socialproof

Optinmonster has some suggestions for choosing the most effective social proof.

Make Your Designs “Pop”

While your content is the star of the show, you don’t want to have people ignore your fabulous content because the email itself is ugly and hard to read. Jason Amunwa over at Digital Telepathy has some suggestions for developing beautifully designed HTML emails, including how to deal with certain types of images, text, and calls to action. Litmus also has some great tips, including utilizing a mobile-friendly layout and more.

Segment Your Email Lists

Finally, you’ll want to make sure you’re not sending your autoresponders to everyone on your subscribers list. Your goal should be to break up your email lists to target audiences that would most benefit from your content. Why? Well, according to Lyris Annual Email Optimizer Report, 39% of marketers who segmented their email lists experienced higher open rates, 28% experienced lower unsubscribe rates, and 24% experienced better deliverability and greater revenue.
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Having segmented email lists also means you can send out as many types of autoresponders as you want, essentially ensuring that your whole audience is moving down your sales funnel with minimal effort on your part. And if you’re looking to save as much time and energy as possible, minimal effort is a beautiful thing.

Don’t forget to check out our list of highly effective autoresponders!

How to Deal with Clients That Aren’t Designers (But Think They Are)

Look, you’ve spent years honing your craft, learning the tricks of the trade, and working hard to set yourself apart from the competition and make a name for yourself as a real expert in your field.

That’s why it can be particularly frustrating to encounter a client that doesn’t see you that way – or, at the very least, thinks they can do what you can do without half the training or talent.

Sure, they appreciate your portfolio and they know what you have to offer is probably better than what they can do. Yet whenever you send your designs for approval, they always have something to tweak. There are always one or two things they want done differently.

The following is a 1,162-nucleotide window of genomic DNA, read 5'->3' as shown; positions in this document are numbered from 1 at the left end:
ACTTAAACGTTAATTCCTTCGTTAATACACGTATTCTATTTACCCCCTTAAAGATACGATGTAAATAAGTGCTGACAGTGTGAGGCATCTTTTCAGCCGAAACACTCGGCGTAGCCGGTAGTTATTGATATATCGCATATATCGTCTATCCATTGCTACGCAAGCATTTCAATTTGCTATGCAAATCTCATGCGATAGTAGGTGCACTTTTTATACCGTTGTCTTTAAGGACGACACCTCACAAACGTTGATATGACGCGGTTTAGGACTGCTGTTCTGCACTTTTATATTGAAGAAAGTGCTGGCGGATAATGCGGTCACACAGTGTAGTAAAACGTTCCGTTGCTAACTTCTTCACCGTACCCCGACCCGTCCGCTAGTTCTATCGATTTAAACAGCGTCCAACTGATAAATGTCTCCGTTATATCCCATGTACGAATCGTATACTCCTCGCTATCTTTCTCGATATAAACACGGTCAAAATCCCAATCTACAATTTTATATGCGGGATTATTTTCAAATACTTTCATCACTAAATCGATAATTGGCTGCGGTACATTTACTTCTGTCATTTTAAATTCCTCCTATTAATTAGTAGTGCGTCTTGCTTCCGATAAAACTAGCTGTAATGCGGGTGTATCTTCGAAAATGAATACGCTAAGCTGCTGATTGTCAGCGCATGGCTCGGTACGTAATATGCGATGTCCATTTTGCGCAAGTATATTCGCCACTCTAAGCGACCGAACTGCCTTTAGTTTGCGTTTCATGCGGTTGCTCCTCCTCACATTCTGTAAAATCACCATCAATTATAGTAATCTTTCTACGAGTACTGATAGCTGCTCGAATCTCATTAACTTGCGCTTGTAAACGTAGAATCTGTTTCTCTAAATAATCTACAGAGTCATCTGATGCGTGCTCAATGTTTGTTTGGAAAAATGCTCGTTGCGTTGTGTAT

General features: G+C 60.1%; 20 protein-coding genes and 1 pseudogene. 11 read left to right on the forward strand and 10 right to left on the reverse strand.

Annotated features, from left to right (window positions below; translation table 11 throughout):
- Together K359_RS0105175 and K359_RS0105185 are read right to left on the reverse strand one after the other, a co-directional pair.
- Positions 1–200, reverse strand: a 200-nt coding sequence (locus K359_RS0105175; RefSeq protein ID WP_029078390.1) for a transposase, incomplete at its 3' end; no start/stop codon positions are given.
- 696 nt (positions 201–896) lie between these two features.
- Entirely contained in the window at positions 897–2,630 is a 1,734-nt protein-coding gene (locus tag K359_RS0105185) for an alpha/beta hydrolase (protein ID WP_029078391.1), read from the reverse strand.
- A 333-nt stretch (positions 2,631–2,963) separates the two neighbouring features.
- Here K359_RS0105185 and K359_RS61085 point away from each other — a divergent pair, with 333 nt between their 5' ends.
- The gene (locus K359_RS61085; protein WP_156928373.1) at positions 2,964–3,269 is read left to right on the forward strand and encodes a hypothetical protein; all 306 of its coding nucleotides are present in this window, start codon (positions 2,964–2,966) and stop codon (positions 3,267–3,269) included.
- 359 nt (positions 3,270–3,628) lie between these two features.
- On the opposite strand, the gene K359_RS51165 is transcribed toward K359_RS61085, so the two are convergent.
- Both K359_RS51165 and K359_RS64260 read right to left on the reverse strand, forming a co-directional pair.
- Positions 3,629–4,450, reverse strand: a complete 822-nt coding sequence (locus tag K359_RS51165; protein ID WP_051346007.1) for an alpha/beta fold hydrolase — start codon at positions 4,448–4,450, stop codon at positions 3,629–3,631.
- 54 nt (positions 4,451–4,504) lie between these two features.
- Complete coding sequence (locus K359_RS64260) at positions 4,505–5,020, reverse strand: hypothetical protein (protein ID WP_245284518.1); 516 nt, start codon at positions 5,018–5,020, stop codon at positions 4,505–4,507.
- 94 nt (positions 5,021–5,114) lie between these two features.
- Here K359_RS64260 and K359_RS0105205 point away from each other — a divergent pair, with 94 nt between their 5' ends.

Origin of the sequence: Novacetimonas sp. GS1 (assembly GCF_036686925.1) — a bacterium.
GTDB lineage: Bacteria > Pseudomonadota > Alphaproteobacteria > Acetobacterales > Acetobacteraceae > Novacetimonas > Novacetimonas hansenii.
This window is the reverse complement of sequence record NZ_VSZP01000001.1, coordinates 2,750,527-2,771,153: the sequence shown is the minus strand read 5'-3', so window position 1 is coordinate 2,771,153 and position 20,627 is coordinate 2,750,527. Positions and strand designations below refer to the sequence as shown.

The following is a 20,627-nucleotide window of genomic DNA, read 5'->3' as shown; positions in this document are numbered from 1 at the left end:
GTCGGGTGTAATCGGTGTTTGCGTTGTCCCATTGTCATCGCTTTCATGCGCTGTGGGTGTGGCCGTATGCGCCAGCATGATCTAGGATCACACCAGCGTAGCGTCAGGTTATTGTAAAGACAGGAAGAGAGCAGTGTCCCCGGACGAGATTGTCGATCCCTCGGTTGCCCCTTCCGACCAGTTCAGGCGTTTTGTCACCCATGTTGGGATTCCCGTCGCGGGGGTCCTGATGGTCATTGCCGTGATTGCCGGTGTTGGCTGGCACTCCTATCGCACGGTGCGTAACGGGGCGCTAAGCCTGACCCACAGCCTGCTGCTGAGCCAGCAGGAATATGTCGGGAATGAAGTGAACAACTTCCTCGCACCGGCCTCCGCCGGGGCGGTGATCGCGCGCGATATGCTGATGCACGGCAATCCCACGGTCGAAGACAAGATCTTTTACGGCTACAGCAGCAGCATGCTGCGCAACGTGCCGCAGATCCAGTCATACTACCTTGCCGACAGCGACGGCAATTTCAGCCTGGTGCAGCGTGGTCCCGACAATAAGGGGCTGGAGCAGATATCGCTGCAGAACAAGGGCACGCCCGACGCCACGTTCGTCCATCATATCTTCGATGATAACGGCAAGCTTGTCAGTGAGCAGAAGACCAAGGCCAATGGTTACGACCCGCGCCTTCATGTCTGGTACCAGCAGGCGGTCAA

That’s when you politely remind them that there’s a reason for everything you’ve done, and changing it would significantly impact the work as a whole.

But what happens if they insist that you make changes, even though you know those changes will ruin your work?

Well, there’s good news and bad news…

Don’t Miss: Agency-Client Conflict Resolution Guide

The Good News: You’re the Expert

There’s a reason they hired you, and it’s because you know what you’re doing. The trick is convincing them that you see a perspective they might have missed.

Be Prepared

BoredPanda-Designer

Source: BoredPanda

Make sure that every time you present your work, you’re fully prepared. Common issues that come up with design work in particular include logo sizes, choice of fonts (anything but Comic Sans, please), and content location.

The best thing you can do is to have a solid explanation for why you chose the size/font/placement that you did, and include those reasons when you submit your work. Sending a file without context is simply begging for unwanted commentary.

Don’t forget that designs get passed around too, and clients may not always include your explanation when they share your proposals with others. Be ready to rehash your reasoning as many times as possible, if necessary. Yes, it’s annoying, but it may save you from having a major headache later on in the process.

Choose Your Battles

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Source: Smashing Magazine

Remember, when it comes to their business, your clients are just as protective of their creative vision as you are of yours. Your clients are not the enemy. They’re coming to you because you know what you’re doing, so you want to make sure you present yourself as an expert without belittling their approach.

If changes they suggest aren’t absolutely vital to your design aesthetics or aren’t time consuming to make, you can let your clients win. If, however, you find yourself fighting the urge to vomit when you think about tweaking your design, stick to your guns.

Act Like An Expert (But Not A Jerk)

Sometimes “sticking to your guns” will mean telling the client that their ideas are terrible, which may or may not go over so well depending on the client. But there are a few ways you can frame the conversation so that you both walk away winners.

#1. Reframe their concerns to solve a problem. Every client has an underlying reason they want a project done a certain way; maybe they have a specific audience or goal in mind. Assure them you really are acting in the best interests. Let them know that you were really listening during their proposal, you’ve done some research of your own, and according to that research, your approach may actually improve their desired results. If you really want to go the extra mile, have some studies on hand that back it up.

#2. Make sure to include them in the process. You’re an expert in your field, but they’re also experts in their respective fields. If they have certain colors they want to use or content they want to include, do your best to incorporate what they want it in ways that work for you too. Again, if something they suggest is just too far out there and you simply can’t make it work with the current project, suggest another project or solution and help them understand why it won’t work with the current design.